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‘World Series’ of Adventure Racing Moves to US, New Owner Eyes Global Growth

Heidi Muller had served as CEO of the worldwide race organizer. Yesterday, the formerly Australian-owned company announced she purchased it, and that it reregistered in the United States.

Heidi Muller buys ARWSThe Adventure Racing World Series' new principal owner, Heidi Muller; (photo/ARWS Media)
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The Adventure Racing World Series (ARWS) has changed hands. ARWS announced in a Jan. 23 press release that businesswoman Heidi Muller has taken over as principal shareholder, after purchasing the company from Australia’s Geocentric Outdoors. Muller made the transaction along with three private investors: Jason Wilford, Philip Sigsworth, and Michael Bond.

Muller brings plenty of experience at ARWS to the table. The South African acted as CEO of the company for the past year, during which she exercised “full operational” control, according to the press release.

As part of the transaction, the company reregistered as a U.S. company, now called “The Adventure Racing World Series.” It will be based in Bentonville, Ark.

ARWS’ Big Plans

Muller’s duties are headlined by organizing this year’s Adventure Racing World Championship and facilitating an International Adventure Racing Conference. She will do both from her operational base in South Africa. As Muller explained, her life has revolved around Adventure Racing.

“When we started Expedition Africa with some borrowed money 11 years ago, we traveled to the race with our newborn baby, and had little idea the race would change our lives,” she said, referring to her husband Stephan. “Since then we have organized over 150 races, 10 Expedition Africas, two Expedition Indias, and now we are looking forward to holding the Adventure Racing World Championship.

“Adventure racing has been my life and now I have the biggest opportunity of all, to help the sport I love and believe in, and to take the Adventure Racing World Series to the next level,” she continued.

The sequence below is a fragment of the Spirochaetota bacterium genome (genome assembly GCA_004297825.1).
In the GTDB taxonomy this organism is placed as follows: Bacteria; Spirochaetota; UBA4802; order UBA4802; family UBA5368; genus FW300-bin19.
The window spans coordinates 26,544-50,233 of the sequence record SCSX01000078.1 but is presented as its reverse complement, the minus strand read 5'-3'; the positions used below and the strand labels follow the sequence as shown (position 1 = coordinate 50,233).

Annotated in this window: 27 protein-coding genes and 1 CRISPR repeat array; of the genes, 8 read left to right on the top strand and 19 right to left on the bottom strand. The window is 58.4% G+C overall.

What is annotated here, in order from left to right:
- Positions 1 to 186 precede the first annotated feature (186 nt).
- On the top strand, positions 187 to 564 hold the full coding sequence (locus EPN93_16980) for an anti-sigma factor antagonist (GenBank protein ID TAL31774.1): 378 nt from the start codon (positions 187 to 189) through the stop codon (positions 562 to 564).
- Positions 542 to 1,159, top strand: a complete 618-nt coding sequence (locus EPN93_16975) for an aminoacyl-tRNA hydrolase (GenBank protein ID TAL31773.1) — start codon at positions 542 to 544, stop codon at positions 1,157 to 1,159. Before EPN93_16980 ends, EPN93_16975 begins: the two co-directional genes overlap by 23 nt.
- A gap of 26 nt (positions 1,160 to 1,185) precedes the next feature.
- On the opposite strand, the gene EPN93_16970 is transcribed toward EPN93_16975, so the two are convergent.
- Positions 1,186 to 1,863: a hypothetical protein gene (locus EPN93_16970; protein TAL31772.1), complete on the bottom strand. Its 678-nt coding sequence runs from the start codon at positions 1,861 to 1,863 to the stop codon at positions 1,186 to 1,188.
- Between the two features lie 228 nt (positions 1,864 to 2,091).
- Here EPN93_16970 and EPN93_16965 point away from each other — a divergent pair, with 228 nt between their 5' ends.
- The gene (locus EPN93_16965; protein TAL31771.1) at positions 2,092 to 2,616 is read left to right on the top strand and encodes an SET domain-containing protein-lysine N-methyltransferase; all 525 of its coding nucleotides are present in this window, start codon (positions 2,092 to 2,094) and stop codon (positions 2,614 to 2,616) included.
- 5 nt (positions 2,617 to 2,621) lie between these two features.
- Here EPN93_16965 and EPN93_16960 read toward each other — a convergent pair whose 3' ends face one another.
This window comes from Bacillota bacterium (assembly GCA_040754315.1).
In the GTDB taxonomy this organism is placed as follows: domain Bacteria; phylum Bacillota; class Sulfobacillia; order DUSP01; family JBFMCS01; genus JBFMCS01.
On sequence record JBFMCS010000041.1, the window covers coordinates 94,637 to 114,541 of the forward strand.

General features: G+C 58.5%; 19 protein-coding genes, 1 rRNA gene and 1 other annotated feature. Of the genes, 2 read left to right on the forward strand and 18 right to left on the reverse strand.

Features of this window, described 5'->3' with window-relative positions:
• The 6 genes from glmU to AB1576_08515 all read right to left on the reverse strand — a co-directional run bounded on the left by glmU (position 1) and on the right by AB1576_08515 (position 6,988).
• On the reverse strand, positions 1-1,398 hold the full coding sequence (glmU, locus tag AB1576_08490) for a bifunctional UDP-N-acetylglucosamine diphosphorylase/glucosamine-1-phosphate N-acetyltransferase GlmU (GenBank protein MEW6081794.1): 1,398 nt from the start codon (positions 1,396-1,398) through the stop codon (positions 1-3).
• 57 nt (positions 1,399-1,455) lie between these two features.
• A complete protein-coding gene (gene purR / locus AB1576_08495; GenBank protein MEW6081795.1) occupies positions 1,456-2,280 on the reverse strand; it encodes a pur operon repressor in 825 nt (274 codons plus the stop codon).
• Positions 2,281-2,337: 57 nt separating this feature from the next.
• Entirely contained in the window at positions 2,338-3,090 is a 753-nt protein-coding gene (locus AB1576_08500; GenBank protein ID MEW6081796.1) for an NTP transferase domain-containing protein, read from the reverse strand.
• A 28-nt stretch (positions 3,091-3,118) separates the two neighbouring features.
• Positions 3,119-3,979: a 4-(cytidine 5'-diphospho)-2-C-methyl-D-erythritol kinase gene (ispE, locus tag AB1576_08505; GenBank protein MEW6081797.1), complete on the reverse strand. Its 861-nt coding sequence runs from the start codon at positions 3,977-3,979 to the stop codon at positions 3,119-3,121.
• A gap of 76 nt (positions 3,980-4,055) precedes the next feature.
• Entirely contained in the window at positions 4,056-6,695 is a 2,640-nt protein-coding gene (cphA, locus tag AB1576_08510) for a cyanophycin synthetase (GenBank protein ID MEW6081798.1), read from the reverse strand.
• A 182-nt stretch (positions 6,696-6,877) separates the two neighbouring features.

Heidi Muller buys Adventure Racing World Series
Muller (right) with 2021’s ARWS Africa champions; (photo/ARWS Media)

Muller said that will specifically mean building on the organization’s push last year to increase its presence at shorter, regional events. It’s a bid to become more accessible to all athletes, Muller said, and ARWS’ role has been to support prospective new race directors as they apply for funding from their tourism boards.

“For the racer, it will mean more ARWS races and more opportunities to get into adventure racing,” she said, adding that the organization is primed to launch its 10-12 stop “regional series” in North America soon. “The aim is to encourage people to race more, so those taking part don’t regard a race as a one-off experience.”

Muller’s leadership will also include measures implemented to increase the sport’s audience. She said a stronger media presence is on its way to the races. As well, film projects, a new website, and an app that will host live tracking for all races are in the works.

Athletes and teams who register for ARWS races will also soon find stricter doping regulations in place. Currently, the organization’s banned substances policy relies on the World Anti-Doping Code and is stated in brief.

Finally, Muller said ARWS will work on updating its “environmental policies,” but didn’t further elaborate.